Understanding the Importance of Wireframing in Web Design
We live in an age where having a website with a poor user experience could cause serious problems for your business. Not too long ago, simply having a website that works and shared basic information was enough to get by. Now, we are living in a digital-first era where your website may be the only way customers interact with you — COVID-19 pandemic aside.
Building a complete and functional website will require a lot of web design and development work. To ensure that you build a website that can meet the needs of your customers, you need to work with a web designer or developer that understands the importance of wireframing in web design.
What Is Wireframing?
Low fidelity wireframes are an integral part of the web design process. Just as blueprints help the client and architectural or construction team plan and execute a new building or renovation, wireframes provide business owners and web designers the opportunity to explore ideas and carefully plan out a website design before the first brick is laid.
Wireframes are simple low fidelity monochromatic layouts that outline the unique page layouts and user journies within a website. Wireframes allow designers to establish the placement of key elements on the page, site navigation, and important website features to design an effective and engaging user experience for the audience. In simpler terms, website wireframing lays the groundwork for the user interface design to follow.
As wireframes are focused on structure and functionality, they’re usually very plain looking. Colours, font choices, logos, and most of the design work follows along later once you’ve figured out the basic information architecture and layout for your site with your web design and development team.
Wireframing is a crucial part of user experience design. Wireframes help to lay out all of the site’s features and functionalities and help UX designers and stakeholders visualize the structure and information to display on each web page. This can also be a useful tool for aligning stakeholder expectations and are a great way to get approval when making fundamental changes to the site.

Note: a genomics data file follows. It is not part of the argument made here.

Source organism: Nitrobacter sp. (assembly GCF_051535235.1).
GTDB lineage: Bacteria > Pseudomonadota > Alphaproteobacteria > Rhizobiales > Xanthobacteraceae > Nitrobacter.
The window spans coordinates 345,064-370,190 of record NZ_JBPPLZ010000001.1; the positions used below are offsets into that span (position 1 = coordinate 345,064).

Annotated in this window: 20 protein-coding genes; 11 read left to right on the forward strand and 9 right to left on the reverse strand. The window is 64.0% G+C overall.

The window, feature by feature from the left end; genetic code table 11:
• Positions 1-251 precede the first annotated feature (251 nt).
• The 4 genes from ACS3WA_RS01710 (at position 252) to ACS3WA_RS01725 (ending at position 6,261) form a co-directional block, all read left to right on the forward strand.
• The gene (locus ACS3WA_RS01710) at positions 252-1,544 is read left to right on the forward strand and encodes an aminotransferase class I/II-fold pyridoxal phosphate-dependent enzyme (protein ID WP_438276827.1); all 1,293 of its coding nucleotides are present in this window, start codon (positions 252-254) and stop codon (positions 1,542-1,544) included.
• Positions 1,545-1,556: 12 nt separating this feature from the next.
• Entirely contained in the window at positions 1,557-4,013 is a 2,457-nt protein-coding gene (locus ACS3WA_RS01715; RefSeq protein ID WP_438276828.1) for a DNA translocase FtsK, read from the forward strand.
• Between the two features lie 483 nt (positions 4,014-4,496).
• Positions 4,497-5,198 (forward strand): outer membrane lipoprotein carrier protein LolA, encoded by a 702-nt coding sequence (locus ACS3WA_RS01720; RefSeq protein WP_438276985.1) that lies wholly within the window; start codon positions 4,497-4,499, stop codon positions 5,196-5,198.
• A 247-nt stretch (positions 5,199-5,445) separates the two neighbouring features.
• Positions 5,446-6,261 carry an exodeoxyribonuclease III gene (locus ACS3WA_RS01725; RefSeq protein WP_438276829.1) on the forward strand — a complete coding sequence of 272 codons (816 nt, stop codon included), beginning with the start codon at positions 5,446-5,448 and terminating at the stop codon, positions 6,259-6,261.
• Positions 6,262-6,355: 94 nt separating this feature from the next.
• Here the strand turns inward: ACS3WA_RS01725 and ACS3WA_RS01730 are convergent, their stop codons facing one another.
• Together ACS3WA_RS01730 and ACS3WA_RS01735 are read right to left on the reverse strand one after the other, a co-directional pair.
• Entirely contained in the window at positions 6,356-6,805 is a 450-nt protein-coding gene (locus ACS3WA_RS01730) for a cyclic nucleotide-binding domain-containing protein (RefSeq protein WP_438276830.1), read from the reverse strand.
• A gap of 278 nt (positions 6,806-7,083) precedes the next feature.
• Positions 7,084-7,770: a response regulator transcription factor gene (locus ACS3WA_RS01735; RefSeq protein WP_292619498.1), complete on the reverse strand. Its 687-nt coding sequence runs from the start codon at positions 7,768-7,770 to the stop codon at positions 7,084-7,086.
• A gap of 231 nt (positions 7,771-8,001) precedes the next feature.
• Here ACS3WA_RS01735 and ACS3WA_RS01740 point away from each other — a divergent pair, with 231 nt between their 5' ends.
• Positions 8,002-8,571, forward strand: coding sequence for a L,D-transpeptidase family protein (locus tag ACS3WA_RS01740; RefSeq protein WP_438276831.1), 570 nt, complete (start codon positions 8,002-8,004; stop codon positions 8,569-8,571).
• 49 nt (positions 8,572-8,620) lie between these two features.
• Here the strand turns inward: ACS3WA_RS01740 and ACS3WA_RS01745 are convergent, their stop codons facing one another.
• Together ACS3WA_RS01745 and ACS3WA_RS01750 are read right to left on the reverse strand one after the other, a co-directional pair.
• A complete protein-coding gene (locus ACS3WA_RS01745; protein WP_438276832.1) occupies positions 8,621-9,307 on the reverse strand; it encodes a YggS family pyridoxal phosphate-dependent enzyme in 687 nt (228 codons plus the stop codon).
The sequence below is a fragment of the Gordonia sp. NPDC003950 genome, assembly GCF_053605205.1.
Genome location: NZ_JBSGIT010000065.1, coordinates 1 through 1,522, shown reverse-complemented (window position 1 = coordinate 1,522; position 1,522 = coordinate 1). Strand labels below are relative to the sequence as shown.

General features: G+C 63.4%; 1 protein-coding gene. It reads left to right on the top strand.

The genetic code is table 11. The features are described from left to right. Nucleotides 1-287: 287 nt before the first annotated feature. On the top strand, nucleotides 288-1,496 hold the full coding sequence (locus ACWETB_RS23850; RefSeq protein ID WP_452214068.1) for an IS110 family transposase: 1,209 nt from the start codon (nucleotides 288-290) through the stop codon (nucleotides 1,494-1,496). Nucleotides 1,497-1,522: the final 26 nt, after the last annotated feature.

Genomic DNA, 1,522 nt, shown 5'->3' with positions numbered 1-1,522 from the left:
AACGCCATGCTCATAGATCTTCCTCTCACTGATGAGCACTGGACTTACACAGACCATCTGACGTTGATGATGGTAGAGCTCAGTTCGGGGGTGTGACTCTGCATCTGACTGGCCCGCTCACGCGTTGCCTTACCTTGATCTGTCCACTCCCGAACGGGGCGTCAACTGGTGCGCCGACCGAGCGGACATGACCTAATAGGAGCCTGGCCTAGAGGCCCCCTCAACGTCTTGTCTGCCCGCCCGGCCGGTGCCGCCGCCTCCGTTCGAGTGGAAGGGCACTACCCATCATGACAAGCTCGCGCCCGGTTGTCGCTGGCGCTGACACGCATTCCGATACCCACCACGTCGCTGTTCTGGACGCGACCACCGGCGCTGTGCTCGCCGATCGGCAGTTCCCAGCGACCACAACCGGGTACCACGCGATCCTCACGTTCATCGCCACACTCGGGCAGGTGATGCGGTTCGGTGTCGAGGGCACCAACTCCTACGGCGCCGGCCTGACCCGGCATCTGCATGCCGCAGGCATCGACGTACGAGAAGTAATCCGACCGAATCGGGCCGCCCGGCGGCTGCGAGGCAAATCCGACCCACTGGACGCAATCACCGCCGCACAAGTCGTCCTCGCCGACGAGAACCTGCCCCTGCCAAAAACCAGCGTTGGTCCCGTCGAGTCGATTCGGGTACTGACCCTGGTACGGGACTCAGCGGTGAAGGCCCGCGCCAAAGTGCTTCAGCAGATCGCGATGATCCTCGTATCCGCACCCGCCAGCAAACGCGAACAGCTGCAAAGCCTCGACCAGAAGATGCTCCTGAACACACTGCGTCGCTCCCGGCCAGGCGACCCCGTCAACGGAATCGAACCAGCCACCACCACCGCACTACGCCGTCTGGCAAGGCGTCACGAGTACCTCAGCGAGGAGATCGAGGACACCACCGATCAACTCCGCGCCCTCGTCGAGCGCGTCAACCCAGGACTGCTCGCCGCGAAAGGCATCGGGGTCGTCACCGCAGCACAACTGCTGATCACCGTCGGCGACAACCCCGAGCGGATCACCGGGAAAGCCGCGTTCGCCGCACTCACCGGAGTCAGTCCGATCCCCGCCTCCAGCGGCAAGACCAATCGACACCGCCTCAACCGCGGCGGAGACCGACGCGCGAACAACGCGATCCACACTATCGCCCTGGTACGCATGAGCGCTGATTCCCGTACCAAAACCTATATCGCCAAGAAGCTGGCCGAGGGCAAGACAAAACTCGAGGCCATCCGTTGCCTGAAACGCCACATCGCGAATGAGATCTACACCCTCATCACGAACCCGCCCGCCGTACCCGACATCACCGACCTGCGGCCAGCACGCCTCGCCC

Why Does Wireframing Matter?
Wireframing may not sound like the most exciting part of the web design process, but its importance is paramount in the success of the website. If you don’t have a solid experience mapped out before you focus on UI design elements or begin the web development process you could run into some serious hurdles and roadblocks to tackle down the line. When this happens, you’re either looking at expensive rework, or bandaid fixes that most often convey a poor message to users and appear as poorly executed afterthoughts.
There’s a reason why so many UX experts, web developers, and designers invest significant time in wireframing — they save everyone precious time and money and ensure that both client and web designer are aligned on conceptual ideas and functionality before investing time in polishing design elements.
Wireframes Clarify Website Features
The world of tech is full of industry terms and jargon. That can make it difficult for people unfamiliar with industry lingo to understand certain things. You can’t expect the head of finance or CEO to understand what “lightboxes” and “hero images” are. This is where the benefits of wireframing are apparent as a visual tool to bring all decision-makers into the fold before committing to a design. Aside from serving as a blueprint of your new website, wireframing is also an effective communication tool for clients and stakeholders. Having a visual aid can make all the difference when a designer is explaining complex or conceptual ideas to clients.